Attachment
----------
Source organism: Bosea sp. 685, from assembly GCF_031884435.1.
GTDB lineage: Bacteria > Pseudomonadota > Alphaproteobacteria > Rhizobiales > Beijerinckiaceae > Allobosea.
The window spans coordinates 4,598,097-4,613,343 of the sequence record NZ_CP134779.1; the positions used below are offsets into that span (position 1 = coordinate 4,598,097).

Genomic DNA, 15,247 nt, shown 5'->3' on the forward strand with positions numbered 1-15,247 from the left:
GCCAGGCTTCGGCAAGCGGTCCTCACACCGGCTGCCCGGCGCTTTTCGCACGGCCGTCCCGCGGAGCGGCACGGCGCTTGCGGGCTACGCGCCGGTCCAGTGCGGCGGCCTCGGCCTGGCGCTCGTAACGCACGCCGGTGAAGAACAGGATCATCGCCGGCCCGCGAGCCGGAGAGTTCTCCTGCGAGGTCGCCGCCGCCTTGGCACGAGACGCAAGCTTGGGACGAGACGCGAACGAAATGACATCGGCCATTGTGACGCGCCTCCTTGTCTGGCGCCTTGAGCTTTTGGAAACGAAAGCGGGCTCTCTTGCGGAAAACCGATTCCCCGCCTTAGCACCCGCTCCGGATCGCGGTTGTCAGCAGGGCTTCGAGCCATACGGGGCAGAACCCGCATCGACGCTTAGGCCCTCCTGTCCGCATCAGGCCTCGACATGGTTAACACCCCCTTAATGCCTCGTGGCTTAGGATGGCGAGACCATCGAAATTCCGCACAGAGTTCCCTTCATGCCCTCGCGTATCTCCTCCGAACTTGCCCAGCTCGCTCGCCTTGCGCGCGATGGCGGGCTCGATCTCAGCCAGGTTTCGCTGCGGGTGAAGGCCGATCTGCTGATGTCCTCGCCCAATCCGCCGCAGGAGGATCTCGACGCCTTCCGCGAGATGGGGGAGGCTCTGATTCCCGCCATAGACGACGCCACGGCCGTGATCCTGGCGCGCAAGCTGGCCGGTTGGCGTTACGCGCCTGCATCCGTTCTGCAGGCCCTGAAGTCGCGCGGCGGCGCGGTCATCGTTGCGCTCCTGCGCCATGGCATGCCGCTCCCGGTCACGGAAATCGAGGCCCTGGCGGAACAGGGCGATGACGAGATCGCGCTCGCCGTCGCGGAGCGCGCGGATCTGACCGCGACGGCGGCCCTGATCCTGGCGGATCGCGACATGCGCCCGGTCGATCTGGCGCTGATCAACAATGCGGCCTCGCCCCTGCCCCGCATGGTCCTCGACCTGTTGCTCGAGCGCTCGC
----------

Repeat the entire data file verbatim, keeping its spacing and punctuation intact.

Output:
Source organism: Bosea sp. 685, from assembly GCF_031884435.1.
GTDB lineage: Bacteria > Pseudomonadota > Alphaproteobacteria > Rhizobiales > Beijerinckiaceae > Allobosea.
The window spans coordinates 4,598,097-4,613,343 of the sequence record NZ_CP134779.1; the positions used below are offsets into that span (position 1 = coordinate 4,598,097).

Genomic DNA, 15,247 nt, shown 5'->3' on the forward strand with positions numbered 1-15,247 from the left:
GCCAGGCTTCGGCAAGCGGTCCTCACACCGGCTGCCCGGCGCTTTTCGCACGGCCGTCCCGCGGAGCGGCACGGCGCTTGCGGGCTACGCGCCGGTCCAGTGCGGCGGCCTCGGCCTGGCGCTCGTAACGCACGCCGGTGAAGAACAGGATCATCGCCGGCCCGCGAGCCGGAGAGTTCTCCTGCGAGGTCGCCGCCGCCTTGGCACGAGACGCAAGCTTGGGACGAGACGCGAACGAAATGACATCGGCCATTGTGACGCGCCTCCTTGTCTGGCGCCTTGAGCTTTTGGAAACGAAAGCGGGCTCTCTTGCGGAAAACCGATTCCCCGCCTTAGCACCCGCTCCGGATCGCGGTTGTCAGCAGGGCTTCGAGCCATACGGGGCAGAACCCGCATCGACGCTTAGGCCCTCCTGTCCGCATCAGGCCTCGACATGGTTAACACCCCCTTAATGCCTCGTGGCTTAGGATGGCGAGACCATCGAAATTCCGCACAGAGTTCCCTTCATGCCCTCGCGTATCTCCTCCGAACTTGCCCAGCTCGCTCGCCTTGCGCGCGATGGCGGGCTCGATCTCAGCCAGGTTTCGCTGCGGGTGAAGGCCGATCTGCTGATGTCCTCGCCCAATCCGCCGCAGGAGGATCTCGACGCCTTCCGCGAGATGGGGGAGGCTCTGATTCCCGCCATAGACGACGCCACGGCCGTGATCCTGGCGCGCAAGCTGGCCGGTTGGCGTTACGCGCCTGCATCCGTTCTGCAGGCCCTGAAGTCGCGCGGCGGCGCGGTCATCGTTGCGCTCCTGCGCCATGGCATGCCGCTCCCGGTCACGGAAATCGAGGCCCTGGCGGAACAGGGCGATGACGAGATCGCGCTCGCCGTCGCGGAGCGCGCGGATCTGACCGCGACGGCGGCCCTGATCCTGGCGGATCGCGACATGCGCCCGGTCGATCTGGCGCTGATCAACAATGCGGCCTCGCCCCTGCCCCGCATGGTCCTCGACCTGTTGCTCGAGCGCTCGC